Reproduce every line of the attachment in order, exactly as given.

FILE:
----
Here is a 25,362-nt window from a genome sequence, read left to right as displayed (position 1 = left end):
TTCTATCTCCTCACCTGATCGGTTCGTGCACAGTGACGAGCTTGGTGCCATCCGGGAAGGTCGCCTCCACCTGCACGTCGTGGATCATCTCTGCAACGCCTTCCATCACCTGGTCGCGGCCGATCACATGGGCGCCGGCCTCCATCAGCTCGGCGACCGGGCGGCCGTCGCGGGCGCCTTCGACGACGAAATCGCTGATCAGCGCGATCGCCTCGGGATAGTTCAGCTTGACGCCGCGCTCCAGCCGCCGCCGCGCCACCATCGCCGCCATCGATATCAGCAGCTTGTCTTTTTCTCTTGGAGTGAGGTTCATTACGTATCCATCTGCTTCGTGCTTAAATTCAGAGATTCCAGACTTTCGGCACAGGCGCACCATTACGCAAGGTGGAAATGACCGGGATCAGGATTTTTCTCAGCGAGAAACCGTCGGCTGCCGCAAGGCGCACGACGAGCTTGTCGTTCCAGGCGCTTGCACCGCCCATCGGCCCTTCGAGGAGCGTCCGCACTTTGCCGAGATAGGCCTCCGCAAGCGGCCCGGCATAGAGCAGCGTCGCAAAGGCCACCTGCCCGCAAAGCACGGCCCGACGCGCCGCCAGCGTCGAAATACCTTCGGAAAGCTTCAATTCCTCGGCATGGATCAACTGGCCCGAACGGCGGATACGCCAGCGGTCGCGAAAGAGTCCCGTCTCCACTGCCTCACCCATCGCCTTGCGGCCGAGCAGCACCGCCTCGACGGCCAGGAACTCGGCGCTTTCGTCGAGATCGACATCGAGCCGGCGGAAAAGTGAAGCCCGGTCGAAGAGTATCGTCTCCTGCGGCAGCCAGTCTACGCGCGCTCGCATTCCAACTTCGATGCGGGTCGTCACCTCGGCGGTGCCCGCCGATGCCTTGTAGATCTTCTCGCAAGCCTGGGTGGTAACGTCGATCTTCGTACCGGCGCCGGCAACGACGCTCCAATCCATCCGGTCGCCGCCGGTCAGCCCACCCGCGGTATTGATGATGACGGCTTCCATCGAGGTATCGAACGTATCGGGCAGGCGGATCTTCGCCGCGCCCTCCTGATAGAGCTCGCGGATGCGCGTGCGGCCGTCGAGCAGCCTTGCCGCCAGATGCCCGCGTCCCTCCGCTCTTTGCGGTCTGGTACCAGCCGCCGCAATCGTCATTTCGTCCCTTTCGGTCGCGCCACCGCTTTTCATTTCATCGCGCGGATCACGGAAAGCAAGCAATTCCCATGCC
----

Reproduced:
Here is a 25,362-nt window from a genome sequence, read left to right as displayed (position 1 = left end):
TTCTATCTCCTCACCTGATCGGTTCGTGCACAGTGACGAGCTTGGTGCCATCCGGGAAGGTCGCCTCCACCTGCACGTCGTGGATCATCTCTGCAACGCCTTCCATCACCTGGTCGCGGCCGATCACATGGGCGCCGGCCTCCATCAGCTCGGCGACCGGGCGGCCGTCGCGGGCGCCTTCGACGACGAAATCGCTGATCAGCGCGATCGCCTCGGGATAGTTCAGCTTGACGCCGCGCTCCAGCCGCCGCCGCGCCACCATCGCCGCCATCGATATCAGCAGCTTGTCTTTTTCTCTTGGAGTGAGGTTCATTACGTATCCATCTGCTTCGTGCTTAAATTCAGAGATTCCAGACTTTCGGCACAGGCGCACCATTACGCAAGGTGGAAATGACCGGGATCAGGATTTTTCTCAGCGAGAAACCGTCGGCTGCCGCAAGGCGCACGACGAGCTTGTCGTTCCAGGCGCTTGCACCGCCCATCGGCCCTTCGAGGAGCGTCCGCACTTTGCCGAGATAGGCCTCCGCAAGCGGCCCGGCATAGAGCAGCGTCGCAAAGGCCACCTGCCCGCAAAGCACGGCCCGACGCGCCGCCAGCGTCGAAATACCTTCGGAAAGCTTCAATTCCTCGGCATGGATCAACTGGCCCGAACGGCGGATACGCCAGCGGTCGCGAAAGAGTCCCGTCTCCACTGCCTCACCCATCGCCTTGCGGCCGAGCAGCACCGCCTCGACGGCCAGGAACTCGGCGCTTTCGTCGAGATCGACATCGAGCCGGCGGAAAAGTGAAGCCCGGTCGAAGAGTATCGTCTCCTGCGGCAGCCAGTCTACGCGCGCTCGCATTCCAACTTCGATGCGGGTCGTCACCTCGGCGGTGCCCGCCGATGCCTTGTAGATCTTCTCGCAAGCCTGGGTGGTAACGTCGATCTTCGTACCGGCGCCGGCAACGACGCTCCAATCCATCCGGTCGCCGCCGGTCAGCCCACCCGCGGTATTGATGATGACGGCTTCCATCGAGGTATCGAACGTATCGGGCAGGCGGATCTTCGCCGCGCCCTCCTGATAGAGCTCGCGGATGCGCGTGCGGCCGTCGAGCAGCCTTGCCGCCAGATGCCCGCGTCCCTCCGCTCTTTGCGGTCTGGTACCAGCCGCCGCAATCGTCATTTCGTCCCTTTCGGTCGCGCCACCGCTTTTCATTTCATCGCGCGGATCACGGAAAGCAAGCAATTCCCATGCC